Of course, we should be careful not to drink too much water before going to bed, so that we’re not breaking our sleep pattern to repeatedly visit the bathroom (a condition called nocturia).

Why dehydration affects our mood

As mentioned above, our brain tissue is made up of 75% water, and our entire bodies are 60%. Almost every one of our bodies’ functions are reliant on water—it’s a key nutrient we need to run efficiently.

From a chemical perspective, water affects a few key processes in our bodies. Serotonin is a jack-of-all-trades hormone whose core functions include stabilising our mood and feelings of happiness. Our body needs a chemical called tryptophan to produce serotonin, and when we’re dehydrated, we struggle to get this chemical into our brain where the production takes place7. In addition to this, dehydration can affect how our bodies produce key amino acids, and when combined with reduced serotonin, can lead to feelings of anxiety, dejection, irritability, and inadequacy8. 

Dehydration also increases the stress hormone cortisol in our body, with studies showing spikes after drinking just half a litre less. It’s a vicious circle too—the less you drink, the more stressed you get, which increases your heart rate and makes you even more dehydrated. If you have an anxiety disorder or are feeling more anxious than usual, as more and more stress piles on, you may find yourself in the grip of a panic attack. This risk is made even worse by the fact that dehydration feels very similar to anxiety—dizziness, feeling faint, fatigue, headaches, increased heart rate, and nausea—which can cause you to start panicking in the first place.

Summary

While water certainly isn’t an anxiety cure, it can help to reduce your overall anxiety levels, as well as a range of other issues such as depression, impaired memory and focus, irritability, and fatigue. It can also help you to get better sleep, which further improves your body’s hydration and anxiety levels.

The evidence is clear: drink the recommended 8 glasses of water a day. It has a huge number of health benefits, one of which is reducing your overall anxiety, and making you a happier, healthier person.

References

  1. DeAnn Liska, Eunice Mah, Tristin Brisbois, Pamela L. Barrios, Lindsay B. Baker, Lawrence L. Spriet, 2019, Narrative Review of Hydration and Selected Health Outcomes in the General Population, Nutrients, MDPI
  2. Fahimeh Haghighatdoost, Awat Feizi, Ahmad Esmaillzadeh, Nafiseh Rashidi-Pourfard, Ammar Hassanzadeh Keshteli, Hamid Roohafza, and Payman Adibi, 2018, Drinking plain water is associated with decreased risk of depression and anxiety in adults: Results from a large cross-sectional study, World Journal of Psychiatry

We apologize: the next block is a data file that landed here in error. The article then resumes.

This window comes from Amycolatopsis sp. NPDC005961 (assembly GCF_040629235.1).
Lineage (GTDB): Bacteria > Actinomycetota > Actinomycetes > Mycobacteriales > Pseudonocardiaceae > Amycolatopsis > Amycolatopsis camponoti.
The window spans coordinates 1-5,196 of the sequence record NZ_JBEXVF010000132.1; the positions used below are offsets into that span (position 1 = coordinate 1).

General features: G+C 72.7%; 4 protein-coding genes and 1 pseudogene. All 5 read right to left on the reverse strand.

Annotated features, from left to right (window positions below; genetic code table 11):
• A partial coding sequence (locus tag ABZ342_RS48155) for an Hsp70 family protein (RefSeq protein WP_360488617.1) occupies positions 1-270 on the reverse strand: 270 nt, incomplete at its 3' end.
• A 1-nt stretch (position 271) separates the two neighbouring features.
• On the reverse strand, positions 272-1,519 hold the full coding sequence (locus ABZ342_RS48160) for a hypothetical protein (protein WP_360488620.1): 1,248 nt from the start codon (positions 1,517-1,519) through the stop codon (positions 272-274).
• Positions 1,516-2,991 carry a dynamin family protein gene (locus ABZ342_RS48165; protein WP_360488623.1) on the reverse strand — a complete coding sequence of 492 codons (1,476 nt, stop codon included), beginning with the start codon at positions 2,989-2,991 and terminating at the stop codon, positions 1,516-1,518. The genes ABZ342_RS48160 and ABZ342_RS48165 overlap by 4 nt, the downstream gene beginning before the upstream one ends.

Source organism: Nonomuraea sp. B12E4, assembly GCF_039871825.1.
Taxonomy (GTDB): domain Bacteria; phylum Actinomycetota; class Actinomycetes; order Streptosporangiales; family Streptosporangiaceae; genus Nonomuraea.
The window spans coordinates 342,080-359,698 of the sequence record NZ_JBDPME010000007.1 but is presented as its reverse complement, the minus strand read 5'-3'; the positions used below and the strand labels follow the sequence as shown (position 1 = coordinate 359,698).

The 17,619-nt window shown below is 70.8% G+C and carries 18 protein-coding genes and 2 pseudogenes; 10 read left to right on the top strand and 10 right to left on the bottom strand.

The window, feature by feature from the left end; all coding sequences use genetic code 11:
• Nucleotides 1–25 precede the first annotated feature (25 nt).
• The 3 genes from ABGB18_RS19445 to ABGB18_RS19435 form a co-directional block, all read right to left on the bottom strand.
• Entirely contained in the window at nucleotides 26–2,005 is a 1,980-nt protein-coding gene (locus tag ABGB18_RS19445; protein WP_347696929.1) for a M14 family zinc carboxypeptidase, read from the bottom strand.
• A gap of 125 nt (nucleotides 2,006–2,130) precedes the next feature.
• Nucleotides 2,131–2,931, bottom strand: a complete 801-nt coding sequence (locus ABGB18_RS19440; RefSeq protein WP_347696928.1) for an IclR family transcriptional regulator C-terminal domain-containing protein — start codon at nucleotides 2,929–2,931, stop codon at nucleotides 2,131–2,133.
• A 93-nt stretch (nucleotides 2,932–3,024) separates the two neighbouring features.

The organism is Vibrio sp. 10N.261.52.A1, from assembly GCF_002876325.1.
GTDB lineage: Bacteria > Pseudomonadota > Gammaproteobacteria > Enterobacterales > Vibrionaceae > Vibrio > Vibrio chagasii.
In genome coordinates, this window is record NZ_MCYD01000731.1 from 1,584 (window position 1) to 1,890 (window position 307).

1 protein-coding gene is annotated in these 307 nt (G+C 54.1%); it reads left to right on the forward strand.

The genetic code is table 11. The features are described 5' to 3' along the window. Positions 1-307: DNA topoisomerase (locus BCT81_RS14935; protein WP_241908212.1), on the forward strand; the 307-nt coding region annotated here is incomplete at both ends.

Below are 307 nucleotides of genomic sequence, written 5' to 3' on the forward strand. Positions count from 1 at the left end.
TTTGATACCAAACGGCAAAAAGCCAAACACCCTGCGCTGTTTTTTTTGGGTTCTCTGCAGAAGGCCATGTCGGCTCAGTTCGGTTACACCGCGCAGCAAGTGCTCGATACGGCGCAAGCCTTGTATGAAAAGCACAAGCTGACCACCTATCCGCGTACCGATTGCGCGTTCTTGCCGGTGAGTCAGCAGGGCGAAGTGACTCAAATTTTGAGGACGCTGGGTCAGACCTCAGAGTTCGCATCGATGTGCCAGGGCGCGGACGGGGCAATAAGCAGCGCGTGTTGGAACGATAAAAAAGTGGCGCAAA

3. Nathalie Pross, Agnès Demazières, Nicolas Girard, Romain Barnouin, Déborah Metzger, Alexis Klein, Erica Perrier, Isabelle Guelinckx, 2014, Effects of Changes in Water Intake on Mood of High and Low Drinkers, Plos One
  4. Colleen X Muñoz, Evan C Johnson, Amy L McKenzie, Isabelle Guelinckx, Gitte Graverholt, Douglas J Casa, Carl M Maresh, Lawrence E Armstrong, 2015, Habitual total water intake and dimensions of mood in healthy young women, National Library of Medicine
  5. Matthew S Ganio, Lawrence E Armstrong, Douglas J Casa, Brendon P McDermott, Elaine C Lee, Linda M Yamamoto, Stefania Marzano, Rebecca M Lopez, Liliana Jimenez, Laurent Le Bellego, Emmanuel Chevillotte, Harris R Lieberman, 2011, Mild dehydration impairs cognitive performance and mood of men, National Library of Medicine
  6. Asher Y Rosinger, Anne-Marie Chang, Orfeu M Buxton 1, Junjuan Li, Shouling Wu, Xiang Gao, 2019, Short sleep duration is associated with inadequate hydration: cross-cultural evidence from US and Chinese adults, National Library of Medicine
  7. N K Popova, L N Ivanova, T G Amstislavskaya, N N Melidi, K S Naumenko, L N Maslova, V V Bulygina, 2001, Brain serotonin metabolism during water deprivation and hydration in rats, National Library of Medicine
  8. 2020, The Connection Between Dehydration and Depression | Optimum Water, Drink Optimum
  9. Gina Shaw, Water and Stress Reduction: Sipping Stress Away, WebMD
  10. Asher Y Rosinger, Anne-Marie Chang, Orfeu M Buxton, Junjuan Li, Shouling Wu, Xiang Gao, 2019, Short sleep duration is associated with inadequate hydration: cross-cultural evidence from US and Chinese adults, National Library of Medicine